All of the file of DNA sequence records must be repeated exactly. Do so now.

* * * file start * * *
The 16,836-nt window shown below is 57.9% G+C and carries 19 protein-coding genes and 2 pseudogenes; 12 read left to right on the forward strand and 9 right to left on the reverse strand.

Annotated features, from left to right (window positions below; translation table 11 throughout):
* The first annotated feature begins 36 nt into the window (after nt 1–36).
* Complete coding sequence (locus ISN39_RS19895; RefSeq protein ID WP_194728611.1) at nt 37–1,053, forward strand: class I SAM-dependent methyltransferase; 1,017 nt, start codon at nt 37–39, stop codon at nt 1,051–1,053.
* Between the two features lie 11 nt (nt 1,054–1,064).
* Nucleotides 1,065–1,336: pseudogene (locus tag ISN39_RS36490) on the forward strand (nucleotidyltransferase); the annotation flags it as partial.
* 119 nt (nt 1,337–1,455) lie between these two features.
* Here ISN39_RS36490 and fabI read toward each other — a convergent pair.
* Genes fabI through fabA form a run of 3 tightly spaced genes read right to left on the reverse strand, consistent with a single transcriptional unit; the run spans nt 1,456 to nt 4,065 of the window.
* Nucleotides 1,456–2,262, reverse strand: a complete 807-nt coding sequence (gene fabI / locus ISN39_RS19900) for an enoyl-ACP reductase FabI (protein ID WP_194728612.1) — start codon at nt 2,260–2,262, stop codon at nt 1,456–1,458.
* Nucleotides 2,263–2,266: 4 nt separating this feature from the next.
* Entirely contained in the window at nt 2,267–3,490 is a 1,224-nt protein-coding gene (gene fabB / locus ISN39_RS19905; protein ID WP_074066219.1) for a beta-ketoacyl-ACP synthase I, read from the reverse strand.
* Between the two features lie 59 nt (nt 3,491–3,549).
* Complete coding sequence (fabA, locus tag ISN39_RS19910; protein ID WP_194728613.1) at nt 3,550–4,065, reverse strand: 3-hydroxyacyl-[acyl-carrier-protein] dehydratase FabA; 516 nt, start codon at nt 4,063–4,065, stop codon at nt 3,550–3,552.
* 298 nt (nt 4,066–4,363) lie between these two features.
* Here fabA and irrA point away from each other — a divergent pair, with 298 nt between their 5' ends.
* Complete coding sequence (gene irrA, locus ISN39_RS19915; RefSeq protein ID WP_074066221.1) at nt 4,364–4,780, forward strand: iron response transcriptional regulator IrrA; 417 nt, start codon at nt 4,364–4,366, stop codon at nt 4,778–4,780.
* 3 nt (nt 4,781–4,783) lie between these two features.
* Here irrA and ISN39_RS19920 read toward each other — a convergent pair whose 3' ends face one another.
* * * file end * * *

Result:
The 16,836-nt window shown below is 57.9% G+C and carries 19 protein-coding genes and 2 pseudogenes; 12 read left to right on the forward strand and 9 right to left on the reverse strand.

Annotated features, from left to right (window positions below; translation table 11 throughout):
* The first annotated feature begins 36 nt into the window (after nt 1–36).
* Complete coding sequence (locus ISN39_RS19895; RefSeq protein ID WP_194728611.1) at nt 37–1,053, forward strand: class I SAM-dependent methyltransferase; 1,017 nt, start codon at nt 37–39, stop codon at nt 1,051–1,053.
* Between the two features lie 11 nt (nt 1,054–1,064).
* Nucleotides 1,065–1,336: pseudogene (locus tag ISN39_RS36490) on the forward strand (nucleotidyltransferase); the annotation flags it as partial.
* 119 nt (nt 1,337–1,455) lie between these two features.
* Here ISN39_RS36490 and fabI read toward each other — a convergent pair.
* Genes fabI through fabA form a run of 3 tightly spaced genes read right to left on the reverse strand, consistent with a single transcriptional unit; the run spans nt 1,456 to nt 4,065 of the window.
* Nucleotides 1,456–2,262, reverse strand: a complete 807-nt coding sequence (gene fabI / locus ISN39_RS19900) for an enoyl-ACP reductase FabI (protein ID WP_194728612.1) — start codon at nt 2,260–2,262, stop codon at nt 1,456–1,458.
* Nucleotides 2,263–2,266: 4 nt separating this feature from the next.
* Entirely contained in the window at nt 2,267–3,490 is a 1,224-nt protein-coding gene (gene fabB / locus ISN39_RS19905; protein ID WP_074066219.1) for a beta-ketoacyl-ACP synthase I, read from the reverse strand.
* Between the two features lie 59 nt (nt 3,491–3,549).
* Complete coding sequence (fabA, locus tag ISN39_RS19910; protein ID WP_194728613.1) at nt 3,550–4,065, reverse strand: 3-hydroxyacyl-[acyl-carrier-protein] dehydratase FabA; 516 nt, start codon at nt 4,063–4,065, stop codon at nt 3,550–3,552.
* 298 nt (nt 4,066–4,363) lie between these two features.
* Here fabA and irrA point away from each other — a divergent pair, with 298 nt between their 5' ends.
* Complete coding sequence (gene irrA, locus ISN39_RS19915; RefSeq protein ID WP_074066221.1) at nt 4,364–4,780, forward strand: iron response transcriptional regulator IrrA; 417 nt, start codon at nt 4,364–4,366, stop codon at nt 4,778–4,780.
* 3 nt (nt 4,781–4,783) lie between these two features.
* Here irrA and ISN39_RS19920 read toward each other — a convergent pair whose 3' ends face one another.